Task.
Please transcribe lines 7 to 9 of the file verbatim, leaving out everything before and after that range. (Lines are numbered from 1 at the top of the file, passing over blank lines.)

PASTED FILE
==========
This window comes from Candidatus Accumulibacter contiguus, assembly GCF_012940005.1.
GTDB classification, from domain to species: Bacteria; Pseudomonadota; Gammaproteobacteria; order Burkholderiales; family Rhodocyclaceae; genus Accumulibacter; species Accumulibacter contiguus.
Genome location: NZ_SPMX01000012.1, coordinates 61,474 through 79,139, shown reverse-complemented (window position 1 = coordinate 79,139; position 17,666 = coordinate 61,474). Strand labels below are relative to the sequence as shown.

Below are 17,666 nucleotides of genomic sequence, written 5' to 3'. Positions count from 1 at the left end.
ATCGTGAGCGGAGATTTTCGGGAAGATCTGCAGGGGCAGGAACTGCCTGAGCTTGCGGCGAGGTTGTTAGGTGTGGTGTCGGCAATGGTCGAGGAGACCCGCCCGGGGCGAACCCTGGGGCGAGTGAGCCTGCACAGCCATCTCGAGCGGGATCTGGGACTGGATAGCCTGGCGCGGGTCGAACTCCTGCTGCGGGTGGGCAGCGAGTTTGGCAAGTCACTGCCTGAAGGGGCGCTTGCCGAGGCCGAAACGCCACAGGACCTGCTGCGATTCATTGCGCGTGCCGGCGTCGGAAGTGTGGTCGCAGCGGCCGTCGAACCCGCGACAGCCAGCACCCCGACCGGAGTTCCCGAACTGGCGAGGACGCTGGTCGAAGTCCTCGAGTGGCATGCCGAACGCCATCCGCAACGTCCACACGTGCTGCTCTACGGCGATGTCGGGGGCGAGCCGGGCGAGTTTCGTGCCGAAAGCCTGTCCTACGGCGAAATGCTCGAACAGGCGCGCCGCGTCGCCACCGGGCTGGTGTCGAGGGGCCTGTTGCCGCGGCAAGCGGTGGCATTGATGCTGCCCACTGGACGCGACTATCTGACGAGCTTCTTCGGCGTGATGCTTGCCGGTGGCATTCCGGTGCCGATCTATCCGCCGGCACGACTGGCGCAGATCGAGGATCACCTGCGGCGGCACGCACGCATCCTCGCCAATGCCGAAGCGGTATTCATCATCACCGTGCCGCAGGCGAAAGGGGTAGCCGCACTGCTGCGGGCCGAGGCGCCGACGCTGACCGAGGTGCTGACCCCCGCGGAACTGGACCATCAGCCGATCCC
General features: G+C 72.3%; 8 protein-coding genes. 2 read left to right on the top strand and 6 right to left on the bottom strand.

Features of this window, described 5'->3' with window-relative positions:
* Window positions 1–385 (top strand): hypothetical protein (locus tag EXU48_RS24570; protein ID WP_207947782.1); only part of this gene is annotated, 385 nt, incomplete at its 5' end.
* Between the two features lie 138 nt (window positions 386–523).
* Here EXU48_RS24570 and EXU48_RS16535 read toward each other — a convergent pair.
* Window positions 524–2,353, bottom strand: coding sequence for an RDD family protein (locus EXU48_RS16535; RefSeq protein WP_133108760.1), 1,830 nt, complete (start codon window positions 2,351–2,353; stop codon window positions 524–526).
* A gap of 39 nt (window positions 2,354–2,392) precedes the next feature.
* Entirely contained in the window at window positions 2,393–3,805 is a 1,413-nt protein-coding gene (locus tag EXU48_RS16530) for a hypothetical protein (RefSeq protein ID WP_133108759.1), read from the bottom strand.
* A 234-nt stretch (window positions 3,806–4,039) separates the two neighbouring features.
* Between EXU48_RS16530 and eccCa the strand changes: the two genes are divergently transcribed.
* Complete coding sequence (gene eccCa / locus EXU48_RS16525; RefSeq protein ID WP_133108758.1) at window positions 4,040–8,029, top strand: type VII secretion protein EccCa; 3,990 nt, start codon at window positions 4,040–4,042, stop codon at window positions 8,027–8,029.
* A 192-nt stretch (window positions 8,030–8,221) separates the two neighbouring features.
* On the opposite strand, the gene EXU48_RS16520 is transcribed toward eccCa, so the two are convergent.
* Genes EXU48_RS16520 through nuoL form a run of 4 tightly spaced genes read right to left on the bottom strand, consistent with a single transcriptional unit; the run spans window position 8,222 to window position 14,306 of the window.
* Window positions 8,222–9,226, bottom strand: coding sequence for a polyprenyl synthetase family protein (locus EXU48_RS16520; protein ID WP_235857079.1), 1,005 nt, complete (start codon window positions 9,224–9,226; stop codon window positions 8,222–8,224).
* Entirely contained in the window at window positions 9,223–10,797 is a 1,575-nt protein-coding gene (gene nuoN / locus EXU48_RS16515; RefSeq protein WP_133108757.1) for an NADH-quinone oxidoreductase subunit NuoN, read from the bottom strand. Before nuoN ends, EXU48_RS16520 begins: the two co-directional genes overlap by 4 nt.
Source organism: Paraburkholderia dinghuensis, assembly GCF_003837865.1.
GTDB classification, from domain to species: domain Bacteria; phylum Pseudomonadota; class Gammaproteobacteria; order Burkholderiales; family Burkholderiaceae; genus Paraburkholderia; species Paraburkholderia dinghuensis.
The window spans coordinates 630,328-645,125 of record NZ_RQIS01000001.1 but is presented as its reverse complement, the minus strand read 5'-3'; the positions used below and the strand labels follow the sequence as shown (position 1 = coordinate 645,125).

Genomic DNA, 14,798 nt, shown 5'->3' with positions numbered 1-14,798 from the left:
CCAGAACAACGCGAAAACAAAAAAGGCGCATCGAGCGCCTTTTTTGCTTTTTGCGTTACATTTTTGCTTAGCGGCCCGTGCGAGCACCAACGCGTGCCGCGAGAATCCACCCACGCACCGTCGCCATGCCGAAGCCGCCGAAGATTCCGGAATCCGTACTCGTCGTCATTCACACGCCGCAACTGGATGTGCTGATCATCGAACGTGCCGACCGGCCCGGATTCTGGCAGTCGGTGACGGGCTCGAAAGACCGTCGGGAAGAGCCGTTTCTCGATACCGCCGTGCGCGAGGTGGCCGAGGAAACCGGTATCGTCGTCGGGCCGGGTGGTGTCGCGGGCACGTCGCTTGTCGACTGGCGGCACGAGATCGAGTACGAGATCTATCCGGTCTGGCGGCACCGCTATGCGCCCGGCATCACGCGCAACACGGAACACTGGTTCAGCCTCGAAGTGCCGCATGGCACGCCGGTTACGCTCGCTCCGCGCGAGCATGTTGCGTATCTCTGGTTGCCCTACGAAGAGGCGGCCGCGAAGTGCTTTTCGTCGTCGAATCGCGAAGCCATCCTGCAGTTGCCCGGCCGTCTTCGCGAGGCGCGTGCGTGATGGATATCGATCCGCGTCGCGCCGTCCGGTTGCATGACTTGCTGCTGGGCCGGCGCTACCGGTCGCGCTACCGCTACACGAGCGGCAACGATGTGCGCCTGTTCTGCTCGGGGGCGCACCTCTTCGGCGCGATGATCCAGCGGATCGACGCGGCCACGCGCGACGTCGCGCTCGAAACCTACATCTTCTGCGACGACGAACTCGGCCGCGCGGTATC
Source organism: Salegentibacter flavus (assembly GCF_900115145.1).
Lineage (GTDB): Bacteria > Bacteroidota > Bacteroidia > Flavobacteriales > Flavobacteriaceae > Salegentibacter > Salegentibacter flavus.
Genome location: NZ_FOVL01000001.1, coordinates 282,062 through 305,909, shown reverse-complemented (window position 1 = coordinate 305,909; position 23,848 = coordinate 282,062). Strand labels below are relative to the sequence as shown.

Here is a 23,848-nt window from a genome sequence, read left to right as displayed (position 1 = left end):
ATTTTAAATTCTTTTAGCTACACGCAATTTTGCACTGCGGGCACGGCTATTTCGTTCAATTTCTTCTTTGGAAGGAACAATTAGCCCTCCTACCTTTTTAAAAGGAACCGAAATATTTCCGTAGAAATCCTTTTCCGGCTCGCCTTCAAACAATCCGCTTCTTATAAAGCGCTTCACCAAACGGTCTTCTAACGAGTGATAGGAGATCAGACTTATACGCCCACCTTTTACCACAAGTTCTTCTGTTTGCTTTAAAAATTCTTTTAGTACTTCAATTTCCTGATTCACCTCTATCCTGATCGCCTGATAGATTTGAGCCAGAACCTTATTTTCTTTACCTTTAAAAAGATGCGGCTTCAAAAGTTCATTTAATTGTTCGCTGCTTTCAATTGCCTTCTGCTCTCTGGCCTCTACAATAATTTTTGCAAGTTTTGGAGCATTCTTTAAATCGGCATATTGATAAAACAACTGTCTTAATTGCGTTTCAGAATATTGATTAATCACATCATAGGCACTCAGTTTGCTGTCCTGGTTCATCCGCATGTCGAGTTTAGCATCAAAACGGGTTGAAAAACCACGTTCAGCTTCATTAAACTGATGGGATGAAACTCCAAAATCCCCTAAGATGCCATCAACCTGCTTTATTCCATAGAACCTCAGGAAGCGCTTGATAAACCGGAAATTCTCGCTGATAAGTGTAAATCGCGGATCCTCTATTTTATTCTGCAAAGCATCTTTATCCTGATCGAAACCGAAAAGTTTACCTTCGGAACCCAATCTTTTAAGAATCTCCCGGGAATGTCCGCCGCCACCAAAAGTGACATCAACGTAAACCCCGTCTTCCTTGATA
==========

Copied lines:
Features of this window, described 5'->3' with window-relative positions:
* Window positions 1–385 (top strand): hypothetical protein (locus tag EXU48_RS24570; protein ID WP_207947782.1); only part of this gene is annotated, 385 nt, incomplete at its 5' end.
* Between the two features lie 138 nt (window positions 386–523).